A special edition of a scientific journal focusing on the hot topic of meat as a human dietary staple and the livestock farming needed to sustain the practice has come out in full support of meat and livestock as necessary and positive for society and the human body.
Accompanying the special edition of the journal Animal Frontiers published mid-April is The Dublin Declaration, which states its purpose as, “To give voice to the many scientists around the world who research diligently, honestly and successfully in the various disciplines in order to achieve a balanced view of the future of animal agriculture.”
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“Livestock systems must progress on the basis of the highest scientific standards. They are too precious to society to become the victim of simplification, reductionism or zealotry. These systems must continue to be embedded in and have broad approval of society,” the Declaration continues.
Referring to the body of science represented in Animal Frontiers, the Declaration adds, “For that, scientists are asked to provide reliable evidence of their nutrition and health benefits, environmental sustainability, socio-cultural and economic values, as well as for solutions for the many improvements that are needed.”
In the lead article of the journal The Societal Role of Meat—What the Science Says, guest editors Peer Ederer of Switzerland-based GOALSciences at Global Food and Agriculture Network and Frederic Leroy of and Vrije University in Brussels quote Aristotle’s words from 2,300 years ago: “The tame animals are for the use and nourishment of mankind, while the wild ones, if not all, most of them, are on account of nourishment and help, in order that clothes and other tools come to be from these.”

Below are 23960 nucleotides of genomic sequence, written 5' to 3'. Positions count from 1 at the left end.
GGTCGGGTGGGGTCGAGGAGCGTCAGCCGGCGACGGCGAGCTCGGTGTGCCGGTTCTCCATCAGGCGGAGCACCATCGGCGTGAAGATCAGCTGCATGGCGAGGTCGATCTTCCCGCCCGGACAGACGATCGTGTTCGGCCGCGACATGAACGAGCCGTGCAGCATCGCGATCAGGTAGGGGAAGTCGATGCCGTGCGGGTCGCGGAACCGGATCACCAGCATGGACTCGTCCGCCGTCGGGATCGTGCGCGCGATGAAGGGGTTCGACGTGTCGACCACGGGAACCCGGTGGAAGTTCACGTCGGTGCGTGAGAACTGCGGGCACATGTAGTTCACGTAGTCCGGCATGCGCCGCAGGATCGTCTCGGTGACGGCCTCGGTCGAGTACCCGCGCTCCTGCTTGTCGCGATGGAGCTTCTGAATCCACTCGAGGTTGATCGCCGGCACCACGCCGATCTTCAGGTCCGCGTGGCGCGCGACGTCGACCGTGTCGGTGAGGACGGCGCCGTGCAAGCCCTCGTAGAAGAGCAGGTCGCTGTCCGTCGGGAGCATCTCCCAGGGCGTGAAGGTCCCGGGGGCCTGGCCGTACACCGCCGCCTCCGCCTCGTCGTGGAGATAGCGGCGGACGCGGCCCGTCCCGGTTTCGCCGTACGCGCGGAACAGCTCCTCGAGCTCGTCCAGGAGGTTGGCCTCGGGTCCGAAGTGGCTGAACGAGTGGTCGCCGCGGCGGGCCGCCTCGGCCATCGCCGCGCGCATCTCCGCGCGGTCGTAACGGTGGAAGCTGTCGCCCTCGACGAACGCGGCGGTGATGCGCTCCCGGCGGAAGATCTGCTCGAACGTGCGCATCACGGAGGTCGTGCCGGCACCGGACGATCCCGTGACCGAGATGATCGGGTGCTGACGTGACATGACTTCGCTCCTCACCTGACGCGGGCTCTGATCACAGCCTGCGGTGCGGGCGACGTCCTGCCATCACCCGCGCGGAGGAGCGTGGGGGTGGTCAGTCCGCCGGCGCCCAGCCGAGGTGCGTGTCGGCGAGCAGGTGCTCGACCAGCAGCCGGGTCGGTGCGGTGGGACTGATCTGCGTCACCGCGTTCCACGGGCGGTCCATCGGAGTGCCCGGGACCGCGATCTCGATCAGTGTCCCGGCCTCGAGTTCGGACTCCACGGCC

“And therefore, if nature does nothing in vain or without a purpose, it is necessary that nature made all of these on account of humans,” Aristotle stated.
The authors ask, “It is therefore fair for every generation to reask this question considering the best and most recent scientific evidence available: should eating meat in sufficient portions be a common and important part of the standard human diet?”
Based on findings in one of the nine studies published for the special edition, Ederer and Leroy state, “Given that meat represents a high-quality food matrix for digestibility and absorption of a broad spectrum of nutrients, several of which being already limiting factors in diets worldwide, it seems fair to state that the dietary role of meat is not straightforward to replace.”
The statement is critical in light of significant pushes at present to completely eliminate meat from the human diet by groups such as the C40 Cities mayors consortium, an entity connected with the World Economic Forum representing civic leaders from 96 of the world’s largest cities that aspires to eliminate 100 percent of meat consumption from cities.